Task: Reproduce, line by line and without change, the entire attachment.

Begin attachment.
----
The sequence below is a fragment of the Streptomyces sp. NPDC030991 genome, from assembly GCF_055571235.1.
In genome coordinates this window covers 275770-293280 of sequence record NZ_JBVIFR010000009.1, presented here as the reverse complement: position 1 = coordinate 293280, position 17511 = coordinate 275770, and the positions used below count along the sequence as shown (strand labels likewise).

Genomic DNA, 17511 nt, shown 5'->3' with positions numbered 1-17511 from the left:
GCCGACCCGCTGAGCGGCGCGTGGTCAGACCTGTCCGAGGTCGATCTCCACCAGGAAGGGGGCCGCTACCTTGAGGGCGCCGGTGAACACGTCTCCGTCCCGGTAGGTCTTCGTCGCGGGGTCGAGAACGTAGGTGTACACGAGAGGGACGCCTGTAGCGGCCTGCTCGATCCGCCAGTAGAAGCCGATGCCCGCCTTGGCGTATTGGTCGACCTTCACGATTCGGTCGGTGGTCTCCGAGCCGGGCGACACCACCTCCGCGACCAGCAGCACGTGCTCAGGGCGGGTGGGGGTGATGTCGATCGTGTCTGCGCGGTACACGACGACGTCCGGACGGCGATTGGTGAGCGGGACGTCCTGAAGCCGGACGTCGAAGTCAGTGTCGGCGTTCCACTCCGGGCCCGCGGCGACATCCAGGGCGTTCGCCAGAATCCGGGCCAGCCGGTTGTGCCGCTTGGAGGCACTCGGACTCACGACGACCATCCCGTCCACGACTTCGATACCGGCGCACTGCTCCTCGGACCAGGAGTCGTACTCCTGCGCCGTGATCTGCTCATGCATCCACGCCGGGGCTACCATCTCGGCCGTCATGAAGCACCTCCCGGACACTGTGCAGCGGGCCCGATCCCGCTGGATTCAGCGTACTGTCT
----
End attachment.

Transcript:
The sequence below is a fragment of the Streptomyces sp. NPDC030991 genome, from assembly GCF_055571235.1.
In genome coordinates this window covers 275770-293280 of sequence record NZ_JBVIFR010000009.1, presented here as the reverse complement: position 1 = coordinate 293280, position 17511 = coordinate 275770, and the positions used below count along the sequence as shown (strand labels likewise).

Genomic DNA, 17511 nt, shown 5'->3' with positions numbered 1-17511 from the left:
GCCGACCCGCTGAGCGGCGCGTGGTCAGACCTGTCCGAGGTCGATCTCCACCAGGAAGGGGGCCGCTACCTTGAGGGCGCCGGTGAACACGTCTCCGTCCCGGTAGGTCTTCGTCGCGGGGTCGAGAACGTAGGTGTACACGAGAGGGACGCCTGTAGCGGCCTGCTCGATCCGCCAGTAGAAGCCGATGCCCGCCTTGGCGTATTGGTCGACCTTCACGATTCGGTCGGTGGTCTCCGAGCCGGGCGACACCACCTCCGCGACCAGCAGCACGTGCTCAGGGCGGGTGGGGGTGATGTCGATCGTGTCTGCGCGGTACACGACGACGTCCGGACGGCGATTGGTGAGCGGGACGTCCTGAAGCCGGACGTCGAAGTCAGTGTCGGCGTTCCACTCCGGGCCCGCGGCGACATCCAGGGCGTTCGCCAGAATCCGGGCCAGCCGGTTGTGCCGCTTGGAGGCACTCGGACTCACGACGACCATCCCGTCCACGACTTCGATACCGGCGCACTGCTCCTCGGACCAGGAGTCGTACTCCTGCGCCGTGATCTGCTCATGCATCCACGCCGGGGCTACCATCTCGGCCGTCATGAAGCACCTCCCGGACACTGTGCAGCGGGCCCGATCCCGCTGGATTCAGCGTACTGTCT